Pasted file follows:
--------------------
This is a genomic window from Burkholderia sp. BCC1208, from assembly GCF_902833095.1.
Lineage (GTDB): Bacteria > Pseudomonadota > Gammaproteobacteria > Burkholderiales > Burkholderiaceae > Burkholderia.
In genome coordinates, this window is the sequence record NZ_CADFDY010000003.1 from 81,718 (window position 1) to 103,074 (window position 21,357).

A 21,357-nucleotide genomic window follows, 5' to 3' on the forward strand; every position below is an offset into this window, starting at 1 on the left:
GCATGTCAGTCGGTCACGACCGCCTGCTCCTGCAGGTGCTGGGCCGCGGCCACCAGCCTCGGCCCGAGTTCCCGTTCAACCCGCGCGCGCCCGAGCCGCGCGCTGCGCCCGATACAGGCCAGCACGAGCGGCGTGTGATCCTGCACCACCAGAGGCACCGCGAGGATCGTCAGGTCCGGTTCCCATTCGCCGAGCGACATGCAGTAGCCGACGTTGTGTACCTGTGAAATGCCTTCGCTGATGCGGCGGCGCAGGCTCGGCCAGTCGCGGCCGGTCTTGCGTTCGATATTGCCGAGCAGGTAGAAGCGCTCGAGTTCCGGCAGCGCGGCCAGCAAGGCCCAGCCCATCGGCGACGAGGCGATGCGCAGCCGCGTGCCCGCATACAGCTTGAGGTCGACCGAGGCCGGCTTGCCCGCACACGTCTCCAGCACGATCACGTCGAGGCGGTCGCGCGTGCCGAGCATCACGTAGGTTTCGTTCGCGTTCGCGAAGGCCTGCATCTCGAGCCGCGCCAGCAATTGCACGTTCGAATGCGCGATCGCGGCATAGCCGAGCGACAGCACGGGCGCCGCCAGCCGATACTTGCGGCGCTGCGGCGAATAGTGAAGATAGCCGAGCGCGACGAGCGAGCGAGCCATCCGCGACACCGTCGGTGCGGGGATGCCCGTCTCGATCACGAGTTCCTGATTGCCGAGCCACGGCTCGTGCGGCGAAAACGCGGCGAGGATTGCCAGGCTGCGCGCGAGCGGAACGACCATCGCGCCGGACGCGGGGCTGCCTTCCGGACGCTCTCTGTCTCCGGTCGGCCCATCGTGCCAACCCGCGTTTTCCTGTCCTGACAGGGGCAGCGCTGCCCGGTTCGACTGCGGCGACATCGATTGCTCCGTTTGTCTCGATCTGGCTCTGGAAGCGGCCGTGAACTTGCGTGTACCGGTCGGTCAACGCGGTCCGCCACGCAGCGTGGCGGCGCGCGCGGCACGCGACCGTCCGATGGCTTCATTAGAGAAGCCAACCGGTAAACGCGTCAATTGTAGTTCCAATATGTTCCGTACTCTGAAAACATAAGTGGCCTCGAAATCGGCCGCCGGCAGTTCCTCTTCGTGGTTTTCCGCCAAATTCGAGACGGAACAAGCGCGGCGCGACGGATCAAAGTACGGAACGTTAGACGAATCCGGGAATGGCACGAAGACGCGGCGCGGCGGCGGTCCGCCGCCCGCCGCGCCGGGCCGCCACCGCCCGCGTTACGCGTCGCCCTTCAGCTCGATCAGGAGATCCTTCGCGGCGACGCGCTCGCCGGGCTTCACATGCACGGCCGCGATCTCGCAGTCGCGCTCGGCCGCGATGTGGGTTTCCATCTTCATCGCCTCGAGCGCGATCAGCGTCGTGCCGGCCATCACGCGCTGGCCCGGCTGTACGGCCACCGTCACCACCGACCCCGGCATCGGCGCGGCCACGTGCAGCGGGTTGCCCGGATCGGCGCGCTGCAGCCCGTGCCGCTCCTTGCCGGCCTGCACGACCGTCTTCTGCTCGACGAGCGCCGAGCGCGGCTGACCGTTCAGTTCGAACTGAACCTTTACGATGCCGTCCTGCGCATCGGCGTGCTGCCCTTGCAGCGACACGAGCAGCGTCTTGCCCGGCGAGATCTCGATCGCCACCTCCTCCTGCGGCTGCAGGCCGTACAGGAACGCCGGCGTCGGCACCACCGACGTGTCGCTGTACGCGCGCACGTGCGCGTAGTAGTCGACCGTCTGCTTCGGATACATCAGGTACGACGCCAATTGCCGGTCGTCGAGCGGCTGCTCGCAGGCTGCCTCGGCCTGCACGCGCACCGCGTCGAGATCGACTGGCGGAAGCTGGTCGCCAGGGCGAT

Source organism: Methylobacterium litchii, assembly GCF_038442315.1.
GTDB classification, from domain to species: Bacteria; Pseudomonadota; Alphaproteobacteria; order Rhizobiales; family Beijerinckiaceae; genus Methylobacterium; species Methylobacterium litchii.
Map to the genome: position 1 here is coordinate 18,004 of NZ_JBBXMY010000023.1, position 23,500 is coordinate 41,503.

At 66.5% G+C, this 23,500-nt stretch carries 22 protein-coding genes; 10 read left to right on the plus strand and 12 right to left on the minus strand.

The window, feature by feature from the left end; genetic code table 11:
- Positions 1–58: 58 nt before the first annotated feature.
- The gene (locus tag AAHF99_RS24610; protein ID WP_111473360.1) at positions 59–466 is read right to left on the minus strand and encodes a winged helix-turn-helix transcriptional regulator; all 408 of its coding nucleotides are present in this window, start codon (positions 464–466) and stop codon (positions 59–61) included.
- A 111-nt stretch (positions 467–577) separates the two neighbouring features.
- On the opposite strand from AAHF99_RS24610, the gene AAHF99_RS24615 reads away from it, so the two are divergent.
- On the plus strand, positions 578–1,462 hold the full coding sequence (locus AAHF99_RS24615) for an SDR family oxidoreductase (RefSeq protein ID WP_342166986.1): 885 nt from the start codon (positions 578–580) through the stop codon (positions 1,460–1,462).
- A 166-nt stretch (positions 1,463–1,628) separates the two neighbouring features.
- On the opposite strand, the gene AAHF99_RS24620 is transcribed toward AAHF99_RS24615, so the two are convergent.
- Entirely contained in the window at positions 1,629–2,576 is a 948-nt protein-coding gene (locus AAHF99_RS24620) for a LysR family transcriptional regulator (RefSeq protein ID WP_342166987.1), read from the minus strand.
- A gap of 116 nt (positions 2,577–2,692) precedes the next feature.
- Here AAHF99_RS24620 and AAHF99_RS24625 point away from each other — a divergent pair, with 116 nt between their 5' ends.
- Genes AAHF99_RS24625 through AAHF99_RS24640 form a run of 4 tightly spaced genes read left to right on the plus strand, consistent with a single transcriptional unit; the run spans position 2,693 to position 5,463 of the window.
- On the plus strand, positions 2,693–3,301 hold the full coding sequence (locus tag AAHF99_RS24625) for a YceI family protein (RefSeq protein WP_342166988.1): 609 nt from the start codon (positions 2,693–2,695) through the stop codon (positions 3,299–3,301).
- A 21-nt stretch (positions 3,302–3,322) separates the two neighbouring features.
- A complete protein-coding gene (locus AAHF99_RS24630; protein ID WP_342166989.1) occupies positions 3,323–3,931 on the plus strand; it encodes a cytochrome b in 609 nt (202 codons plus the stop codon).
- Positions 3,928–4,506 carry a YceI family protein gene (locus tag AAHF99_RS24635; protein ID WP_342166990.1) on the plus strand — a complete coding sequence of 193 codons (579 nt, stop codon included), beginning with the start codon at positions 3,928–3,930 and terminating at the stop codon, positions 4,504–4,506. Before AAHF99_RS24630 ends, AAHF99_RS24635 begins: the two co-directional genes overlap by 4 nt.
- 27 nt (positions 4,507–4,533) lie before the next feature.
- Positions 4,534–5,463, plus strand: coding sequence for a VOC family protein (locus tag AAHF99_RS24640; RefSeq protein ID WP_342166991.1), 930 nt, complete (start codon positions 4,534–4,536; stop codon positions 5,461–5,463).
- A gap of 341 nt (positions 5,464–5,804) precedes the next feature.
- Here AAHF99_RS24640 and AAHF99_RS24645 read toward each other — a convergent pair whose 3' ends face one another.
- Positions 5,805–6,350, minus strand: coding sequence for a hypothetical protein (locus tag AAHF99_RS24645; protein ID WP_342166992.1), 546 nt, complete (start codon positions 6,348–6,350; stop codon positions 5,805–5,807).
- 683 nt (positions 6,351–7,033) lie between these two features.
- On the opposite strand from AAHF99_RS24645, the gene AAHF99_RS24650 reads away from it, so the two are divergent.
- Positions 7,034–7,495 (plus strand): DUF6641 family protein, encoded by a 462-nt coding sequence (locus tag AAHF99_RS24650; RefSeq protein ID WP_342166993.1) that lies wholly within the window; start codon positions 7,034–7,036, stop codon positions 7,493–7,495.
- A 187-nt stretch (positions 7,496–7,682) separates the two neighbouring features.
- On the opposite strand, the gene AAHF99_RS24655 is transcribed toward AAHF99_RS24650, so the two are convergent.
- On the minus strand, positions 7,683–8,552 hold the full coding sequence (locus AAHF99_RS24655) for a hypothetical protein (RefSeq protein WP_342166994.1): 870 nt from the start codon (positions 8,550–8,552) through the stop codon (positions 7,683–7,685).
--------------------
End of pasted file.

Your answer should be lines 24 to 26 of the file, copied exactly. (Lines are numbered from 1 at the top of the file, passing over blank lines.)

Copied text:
- A complete protein-coding gene (locus AAHF99_RS24630; protein ID WP_342166989.1) occupies positions 3,323–3,931 on the plus strand; it encodes a cytochrome b in 609 nt (202 codons plus the stop codon).
- Positions 3,928–4,506 carry a YceI family protein gene (locus tag AAHF99_RS24635; protein ID WP_342166990.1) on the plus strand — a complete coding sequence of 193 codons (579 nt, stop codon included), beginning with the start codon at positions 3,928–3,930 and terminating at the stop codon, positions 4,504–4,506. Before AAHF99_RS24630 ends, AAHF99_RS24635 begins: the two co-directional genes overlap by 4 nt.
- 27 nt (positions 4,507–4,533) lie before the next feature.